Peasant Brown Soda Bread and Pepper & Egg Sandwiches for St. Patrick’s Day and Beyond

irish soda brown bread.jpg

I always love chatting with Matt Swaim on the Sonrise Morning Show. Today we talked about St. Patrick. Now check out my other article on Dublin Coddle for some fun facts about St. Patrick. Also, a listener named Tony said we had to try an Italian specialty during Lent: Egg and pepper sandwiches. Oh my does this look good. Tony said it’s an Italian fave at Fontano’s in Chicago. So along with the bread, you’ve got this recipe for the sandwich. Now a question: do you put garlic in yours? Or cheese? What kind of peppers do you use? Let me know!


Although this dish is traditionally made by using green peppers, cooking them until they are so! and served on crusty italian bread, this recipe can be changed and cooked to your liking. You may use red peppers or green peppers or use a mixture of both and when cooking the peppers, you may cook them until they are completly so!ened or “al-dente”, depending on how you like them. You can also choose to use any type of sandwich rolls you prefer.

From Epicurious

Start to finish approximately 45 minutes. YIELD: Makes 4 Servings


4 green or red Peppers, washed, seeded and sliced.
4 large eggs, scrambled in bowl with 1 tbls. water added
1-2 cloves garlic chopped
1/4 cup olive oil (enough to coat bottom of pan)
salt and pepper to taste
grated parmesan or romano Cheese
1 loaf of Italian or French bread sliced to make 4 sandwichs rolls crushed red pepper (optional)
Mild or hot Gardinera (optional)


In large skillet add olive oil and garlic and saute on low-med until garlic is golden, (do not burn). Add peppers, season with salt and pepper, stir to coat peppers with oil. Continue cooking on low- med heat, stirring frequently, until peppers are so!. Raise heat to med-high and add eggs, stirring well to coat egg onto peppers. Cook eggs throughly, making sure not to burn. Sprinkle with cheese and red pepper serve on roll and add gardinera.

I’ve been intrigued by the recipes that have come my way for Irish brown bread leavened with baking soda. I’m thinking those recipes are surfacing because St. Patrick’s Day is around the corner. 

But here’s the deal. I’m not talking about the moist, buttery and fruit studded soda bread I’ve shared in the past. You can find that here on my site. (And yes, it’s a family fave.)

What I’ve been wanting to make this year for St. Patrick’s Day, is a simple, thick crusted, earthy, dense loaf with no discernible sweetness. I found a bunch of recipes and settled on this vintage one. It’s quick to make with a straight forward “wheaty” flavor.

We’ve eaten it warm from the toaster slathered with butter and marmalade. If I can manage to save some, I’ll serve it alongside a simple Irish stew. Otherwise, I’ll just make another batch. It’s that easy.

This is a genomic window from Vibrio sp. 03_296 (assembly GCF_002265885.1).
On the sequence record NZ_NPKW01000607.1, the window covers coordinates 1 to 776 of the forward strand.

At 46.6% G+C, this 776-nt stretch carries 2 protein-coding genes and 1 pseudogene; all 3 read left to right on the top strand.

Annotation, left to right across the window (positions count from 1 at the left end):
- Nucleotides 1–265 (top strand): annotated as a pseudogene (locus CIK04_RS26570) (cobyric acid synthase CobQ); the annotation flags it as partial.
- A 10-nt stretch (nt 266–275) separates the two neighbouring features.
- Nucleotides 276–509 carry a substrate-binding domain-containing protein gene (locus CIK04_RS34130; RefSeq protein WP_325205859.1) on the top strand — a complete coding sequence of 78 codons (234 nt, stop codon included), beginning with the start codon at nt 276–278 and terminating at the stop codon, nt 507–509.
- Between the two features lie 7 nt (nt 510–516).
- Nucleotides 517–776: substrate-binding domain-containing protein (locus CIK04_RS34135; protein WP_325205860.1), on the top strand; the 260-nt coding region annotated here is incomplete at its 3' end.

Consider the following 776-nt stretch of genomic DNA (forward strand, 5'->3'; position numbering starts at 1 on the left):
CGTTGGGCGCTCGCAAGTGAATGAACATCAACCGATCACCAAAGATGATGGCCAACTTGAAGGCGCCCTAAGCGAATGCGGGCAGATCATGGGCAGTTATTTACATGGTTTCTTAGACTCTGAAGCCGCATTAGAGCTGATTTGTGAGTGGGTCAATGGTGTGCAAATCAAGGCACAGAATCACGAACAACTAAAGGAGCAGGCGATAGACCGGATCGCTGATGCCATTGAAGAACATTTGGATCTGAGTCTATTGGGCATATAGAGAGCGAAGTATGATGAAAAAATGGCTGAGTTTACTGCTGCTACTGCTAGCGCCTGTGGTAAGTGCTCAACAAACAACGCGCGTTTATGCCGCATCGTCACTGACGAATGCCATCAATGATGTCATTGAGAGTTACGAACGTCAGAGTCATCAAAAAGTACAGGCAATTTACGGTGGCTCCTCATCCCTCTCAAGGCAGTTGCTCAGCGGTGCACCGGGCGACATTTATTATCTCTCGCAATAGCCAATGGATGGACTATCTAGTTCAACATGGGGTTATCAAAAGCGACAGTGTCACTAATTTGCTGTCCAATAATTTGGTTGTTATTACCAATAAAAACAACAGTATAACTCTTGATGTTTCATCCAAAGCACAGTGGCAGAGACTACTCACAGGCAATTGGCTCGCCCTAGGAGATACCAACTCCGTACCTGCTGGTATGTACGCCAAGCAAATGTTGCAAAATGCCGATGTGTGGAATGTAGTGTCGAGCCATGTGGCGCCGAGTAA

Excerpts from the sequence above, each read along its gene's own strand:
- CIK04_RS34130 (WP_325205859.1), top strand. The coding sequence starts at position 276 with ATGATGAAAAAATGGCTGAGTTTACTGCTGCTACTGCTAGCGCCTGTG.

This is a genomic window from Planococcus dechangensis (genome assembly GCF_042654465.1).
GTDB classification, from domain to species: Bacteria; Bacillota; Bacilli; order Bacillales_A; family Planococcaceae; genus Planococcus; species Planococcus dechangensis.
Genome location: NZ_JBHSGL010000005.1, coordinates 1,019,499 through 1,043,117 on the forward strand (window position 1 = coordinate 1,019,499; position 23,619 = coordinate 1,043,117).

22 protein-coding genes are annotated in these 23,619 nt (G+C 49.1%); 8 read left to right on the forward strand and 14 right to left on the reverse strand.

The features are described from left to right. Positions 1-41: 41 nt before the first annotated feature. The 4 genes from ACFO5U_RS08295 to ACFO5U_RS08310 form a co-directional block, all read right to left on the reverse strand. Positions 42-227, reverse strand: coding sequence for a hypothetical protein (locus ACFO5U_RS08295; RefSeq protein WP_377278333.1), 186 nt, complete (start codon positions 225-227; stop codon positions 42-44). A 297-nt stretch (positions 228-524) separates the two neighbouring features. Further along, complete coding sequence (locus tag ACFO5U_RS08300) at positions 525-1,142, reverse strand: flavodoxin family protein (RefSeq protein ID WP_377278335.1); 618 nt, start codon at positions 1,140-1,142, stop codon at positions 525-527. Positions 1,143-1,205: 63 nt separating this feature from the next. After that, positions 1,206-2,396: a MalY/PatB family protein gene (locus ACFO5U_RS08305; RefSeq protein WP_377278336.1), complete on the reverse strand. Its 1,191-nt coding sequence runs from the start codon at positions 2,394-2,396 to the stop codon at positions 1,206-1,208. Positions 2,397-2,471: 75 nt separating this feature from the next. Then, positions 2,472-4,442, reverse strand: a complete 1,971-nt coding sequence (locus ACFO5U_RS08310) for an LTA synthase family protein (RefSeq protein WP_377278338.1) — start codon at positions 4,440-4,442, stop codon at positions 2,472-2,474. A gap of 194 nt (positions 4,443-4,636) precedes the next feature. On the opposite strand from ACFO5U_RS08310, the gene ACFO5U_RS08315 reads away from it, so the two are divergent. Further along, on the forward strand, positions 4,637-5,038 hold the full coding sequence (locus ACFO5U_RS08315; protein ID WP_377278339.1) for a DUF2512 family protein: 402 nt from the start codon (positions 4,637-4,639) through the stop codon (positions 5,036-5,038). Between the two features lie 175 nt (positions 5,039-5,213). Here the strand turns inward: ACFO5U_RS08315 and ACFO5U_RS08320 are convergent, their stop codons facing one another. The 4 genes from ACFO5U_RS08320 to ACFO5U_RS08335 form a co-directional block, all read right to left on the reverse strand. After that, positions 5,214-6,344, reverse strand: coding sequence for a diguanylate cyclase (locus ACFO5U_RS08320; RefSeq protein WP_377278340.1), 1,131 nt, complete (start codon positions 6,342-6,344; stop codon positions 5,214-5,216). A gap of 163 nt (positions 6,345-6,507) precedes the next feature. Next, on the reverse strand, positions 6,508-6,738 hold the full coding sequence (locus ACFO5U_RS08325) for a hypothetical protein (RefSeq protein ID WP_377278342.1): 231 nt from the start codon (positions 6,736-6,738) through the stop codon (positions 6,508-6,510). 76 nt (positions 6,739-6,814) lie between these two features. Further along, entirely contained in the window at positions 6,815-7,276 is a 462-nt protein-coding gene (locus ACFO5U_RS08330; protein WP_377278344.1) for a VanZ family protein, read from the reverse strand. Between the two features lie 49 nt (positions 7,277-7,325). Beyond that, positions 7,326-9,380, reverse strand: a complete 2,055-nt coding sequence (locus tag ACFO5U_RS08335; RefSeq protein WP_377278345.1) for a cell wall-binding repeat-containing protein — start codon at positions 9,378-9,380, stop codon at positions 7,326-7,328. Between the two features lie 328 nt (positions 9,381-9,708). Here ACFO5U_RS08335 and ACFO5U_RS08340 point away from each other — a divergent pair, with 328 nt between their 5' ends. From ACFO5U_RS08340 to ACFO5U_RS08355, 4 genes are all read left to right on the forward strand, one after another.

Maybe you’ll be inspired to make this simple brown soda bread, too. 

Peasant brown soda bread

The original recipe called for wheat germ. I didn’t have any, so I upped the whole wheat flour to 1-1/2 cups. My dough was really sticky. I’m thinking if you added wheat germ and less whole wheat flour (see recipe) the dough may be less sticky. 


1-1/2 cups all-purpose flour

1-1/2 cups whole wheat flour OR 1-1/4 cups whole wheat flour and 1/2 cup wheat germ

3/4 cup quick cooking oats

2 teaspoons baking soda

1 teaspoon salt

1 cup room temperature buttermilk (I used whole buttermilk)

3 tablespoons honey

Extra buttermilk or melted butter for brushing on top (optional)


Preheat oven to 425. 

Spray cookie sheet or place parchment on cookie sheet and spray.

In a large bowl, whisk flours, oats, wheat germ if you’re using, baking soda and salt together.

Whisk buttermilk and honey and add to flour mixture.

Stir until soft dough forms. It may be sticky. 

Turn dough out on floured surface. Divide in half. I added a little more flour before I could divide it since my dough was still sticky. 

Shape each half into a round loaf, using a bit more flour if necessary. 

Place 4” apart on cookie sheet and pat down a little – a good inch or so.

Cut a cross into each to “let the devils out”.

If you want, brush with buttermilk or butter. Buttermilk makes a crisper crust and butter a softer one.


Bake on middle shelf 10 minutes.

Turn heat down to 400. Rotate cookie sheet. Bake 10 minutes longer or until dough sounds hollow when tapped and toothpick inserted in center comes out clean. Mine took another 5-7 minutes after to get done. It registered 200 on a thermometer stuck through the center. 

Makes 2 loaves, 5-6” each.

Tip: Is baking soda still active?

Add a little to vinegar or lemon juice. It will fizz right away if it still has leavening power.

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